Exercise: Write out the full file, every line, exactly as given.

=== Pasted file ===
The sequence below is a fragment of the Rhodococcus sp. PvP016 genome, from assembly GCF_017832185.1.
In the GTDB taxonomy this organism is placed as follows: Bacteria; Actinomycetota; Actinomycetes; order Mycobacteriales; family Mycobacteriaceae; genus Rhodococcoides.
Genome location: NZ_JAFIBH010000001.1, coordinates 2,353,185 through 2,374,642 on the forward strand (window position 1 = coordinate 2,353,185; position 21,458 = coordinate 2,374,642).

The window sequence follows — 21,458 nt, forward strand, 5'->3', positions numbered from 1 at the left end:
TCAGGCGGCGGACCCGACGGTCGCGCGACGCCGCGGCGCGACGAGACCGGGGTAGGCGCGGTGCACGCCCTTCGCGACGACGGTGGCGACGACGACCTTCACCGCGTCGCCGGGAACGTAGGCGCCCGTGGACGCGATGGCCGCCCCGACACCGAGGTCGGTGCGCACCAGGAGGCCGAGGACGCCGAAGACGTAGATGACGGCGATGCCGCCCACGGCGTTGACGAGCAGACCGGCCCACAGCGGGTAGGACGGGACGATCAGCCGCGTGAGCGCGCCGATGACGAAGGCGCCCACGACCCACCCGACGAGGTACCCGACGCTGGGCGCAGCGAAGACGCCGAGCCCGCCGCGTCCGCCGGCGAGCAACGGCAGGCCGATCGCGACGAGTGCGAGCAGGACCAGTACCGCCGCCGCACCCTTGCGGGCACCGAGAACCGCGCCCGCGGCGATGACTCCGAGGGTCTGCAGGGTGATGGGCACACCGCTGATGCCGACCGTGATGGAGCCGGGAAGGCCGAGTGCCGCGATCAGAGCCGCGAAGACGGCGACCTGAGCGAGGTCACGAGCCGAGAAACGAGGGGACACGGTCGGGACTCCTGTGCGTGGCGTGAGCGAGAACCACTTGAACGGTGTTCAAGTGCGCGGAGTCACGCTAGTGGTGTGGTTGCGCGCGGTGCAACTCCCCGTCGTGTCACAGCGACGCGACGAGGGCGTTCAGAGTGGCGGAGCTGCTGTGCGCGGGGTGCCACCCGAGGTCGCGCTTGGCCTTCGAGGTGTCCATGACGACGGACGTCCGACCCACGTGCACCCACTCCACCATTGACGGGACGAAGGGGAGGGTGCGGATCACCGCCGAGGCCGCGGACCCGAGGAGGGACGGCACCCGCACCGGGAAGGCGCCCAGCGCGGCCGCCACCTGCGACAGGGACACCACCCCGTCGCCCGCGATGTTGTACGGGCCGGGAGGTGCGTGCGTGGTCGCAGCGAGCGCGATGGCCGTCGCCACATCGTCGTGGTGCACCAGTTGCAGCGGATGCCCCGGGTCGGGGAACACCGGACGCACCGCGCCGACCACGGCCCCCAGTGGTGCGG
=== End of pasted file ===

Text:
The sequence below is a fragment of the Rhodococcus sp. PvP016 genome, from assembly GCF_017832185.1.
In the GTDB taxonomy this organism is placed as follows: Bacteria; Actinomycetota; Actinomycetes; order Mycobacteriales; family Mycobacteriaceae; genus Rhodococcoides.
Genome location: NZ_JAFIBH010000001.1, coordinates 2,353,185 through 2,374,642 on the forward strand (window position 1 = coordinate 2,353,185; position 21,458 = coordinate 2,374,642).

The window sequence follows — 21,458 nt, forward strand, 5'->3', positions numbered from 1 at the left end:
TCAGGCGGCGGACCCGACGGTCGCGCGACGCCGCGGCGCGACGAGACCGGGGTAGGCGCGGTGCACGCCCTTCGCGACGACGGTGGCGACGACGACCTTCACCGCGTCGCCGGGAACGTAGGCGCCCGTGGACGCGATGGCCGCCCCGACACCGAGGTCGGTGCGCACCAGGAGGCCGAGGACGCCGAAGACGTAGATGACGGCGATGCCGCCCACGGCGTTGACGAGCAGACCGGCCCACAGCGGGTAGGACGGGACGATCAGCCGCGTGAGCGCGCCGATGACGAAGGCGCCCACGACCCACCCGACGAGGTACCCGACGCTGGGCGCAGCGAAGACGCCGAGCCCGCCGCGTCCGCCGGCGAGCAACGGCAGGCCGATCGCGACGAGTGCGAGCAGGACCAGTACCGCCGCCGCACCCTTGCGGGCACCGAGAACCGCGCCCGCGGCGATGACTCCGAGGGTCTGCAGGGTGATGGGCACACCGCTGATGCCGACCGTGATGGAGCCGGGAAGGCCGAGTGCCGCGATCAGAGCCGCGAAGACGGCGACCTGAGCGAGGTCACGAGCCGAGAAACGAGGGGACACGGTCGGGACTCCTGTGCGTGGCGTGAGCGAGAACCACTTGAACGGTGTTCAAGTGCGCGGAGTCACGCTAGTGGTGTGGTTGCGCGCGGTGCAACTCCCCGTCGTGTCACAGCGACGCGACGAGGGCGTTCAGAGTGGCGGAGCTGCTGTGCGCGGGGTGCCACCCGAGGTCGCGCTTGGCCTTCGAGGTGTCCATGACGACGGACGTCCGACCCACGTGCACCCACTCCACCATTGACGGGACGAAGGGGAGGGTGCGGATCACCGCCGAGGCCGCGGACCCGAGGAGGGACGGCACCCGCACCGGGAAGGCGCCCAGCGCGGCCGCCACCTGCGACAGGGACACCACCCCGTCGCCCGCGATGTTGTACGGGCCGGGAGGTGCGTGCGTGGTCGCAGCGAGCGCGATGGCCGTCGCCACATCGTCGTGGTGCACCAGTTGCAGCGGATGCCCCGGGTCGGGGAACACCGGACGCACCGCGCCGACCACGGCCCCCAGTGGTGCGG